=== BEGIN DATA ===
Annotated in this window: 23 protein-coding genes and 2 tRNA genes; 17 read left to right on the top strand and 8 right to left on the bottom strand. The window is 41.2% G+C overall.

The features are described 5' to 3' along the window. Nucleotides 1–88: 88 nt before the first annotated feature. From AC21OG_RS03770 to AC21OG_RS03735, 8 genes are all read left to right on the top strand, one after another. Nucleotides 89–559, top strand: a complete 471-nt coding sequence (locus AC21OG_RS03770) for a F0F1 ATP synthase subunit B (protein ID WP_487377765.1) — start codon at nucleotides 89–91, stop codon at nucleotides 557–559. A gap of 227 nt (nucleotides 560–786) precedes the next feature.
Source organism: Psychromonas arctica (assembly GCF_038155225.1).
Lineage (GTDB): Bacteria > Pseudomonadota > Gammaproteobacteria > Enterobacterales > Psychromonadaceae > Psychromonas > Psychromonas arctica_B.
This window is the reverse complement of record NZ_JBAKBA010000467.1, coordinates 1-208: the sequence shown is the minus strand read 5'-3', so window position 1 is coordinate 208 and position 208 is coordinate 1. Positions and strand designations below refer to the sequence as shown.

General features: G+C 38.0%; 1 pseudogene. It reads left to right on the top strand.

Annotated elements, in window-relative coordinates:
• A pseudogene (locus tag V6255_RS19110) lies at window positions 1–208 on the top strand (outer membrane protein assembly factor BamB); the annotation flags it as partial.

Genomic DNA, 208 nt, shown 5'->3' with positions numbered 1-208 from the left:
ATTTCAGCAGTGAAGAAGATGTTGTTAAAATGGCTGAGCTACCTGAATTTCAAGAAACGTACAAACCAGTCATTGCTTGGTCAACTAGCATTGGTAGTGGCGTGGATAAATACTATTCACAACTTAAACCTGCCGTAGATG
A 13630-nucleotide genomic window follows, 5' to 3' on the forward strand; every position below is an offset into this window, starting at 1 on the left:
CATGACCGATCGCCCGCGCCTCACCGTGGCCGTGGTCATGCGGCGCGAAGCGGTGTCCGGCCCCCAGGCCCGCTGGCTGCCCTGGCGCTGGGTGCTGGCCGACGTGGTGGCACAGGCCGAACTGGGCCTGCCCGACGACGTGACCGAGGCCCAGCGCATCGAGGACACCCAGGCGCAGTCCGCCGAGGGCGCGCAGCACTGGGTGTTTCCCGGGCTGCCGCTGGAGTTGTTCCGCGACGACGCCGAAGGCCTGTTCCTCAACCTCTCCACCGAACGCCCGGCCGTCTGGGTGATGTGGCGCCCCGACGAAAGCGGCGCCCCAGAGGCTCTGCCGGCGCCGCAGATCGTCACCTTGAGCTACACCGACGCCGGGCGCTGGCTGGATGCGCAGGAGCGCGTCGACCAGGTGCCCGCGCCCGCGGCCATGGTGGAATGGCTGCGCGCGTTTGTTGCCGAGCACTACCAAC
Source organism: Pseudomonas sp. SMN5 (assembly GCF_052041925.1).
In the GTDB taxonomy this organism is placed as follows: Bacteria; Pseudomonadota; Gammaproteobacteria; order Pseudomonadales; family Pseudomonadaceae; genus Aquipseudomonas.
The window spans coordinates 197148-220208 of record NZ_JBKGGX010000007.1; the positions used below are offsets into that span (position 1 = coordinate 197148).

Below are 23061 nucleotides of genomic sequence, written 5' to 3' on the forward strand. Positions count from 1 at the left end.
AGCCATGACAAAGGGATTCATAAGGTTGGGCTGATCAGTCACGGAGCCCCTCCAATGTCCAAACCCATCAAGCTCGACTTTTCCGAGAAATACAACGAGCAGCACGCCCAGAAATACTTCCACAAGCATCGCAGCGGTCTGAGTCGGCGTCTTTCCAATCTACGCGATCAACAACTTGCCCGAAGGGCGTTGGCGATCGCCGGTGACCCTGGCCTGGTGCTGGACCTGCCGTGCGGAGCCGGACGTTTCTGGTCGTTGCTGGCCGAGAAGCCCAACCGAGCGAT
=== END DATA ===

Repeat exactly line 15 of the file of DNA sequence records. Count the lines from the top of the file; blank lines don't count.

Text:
The window spans coordinates 197148-220208 of record NZ_JBKGGX010000007.1; the positions used below are offsets into that span (position 1 = coordinate 197148).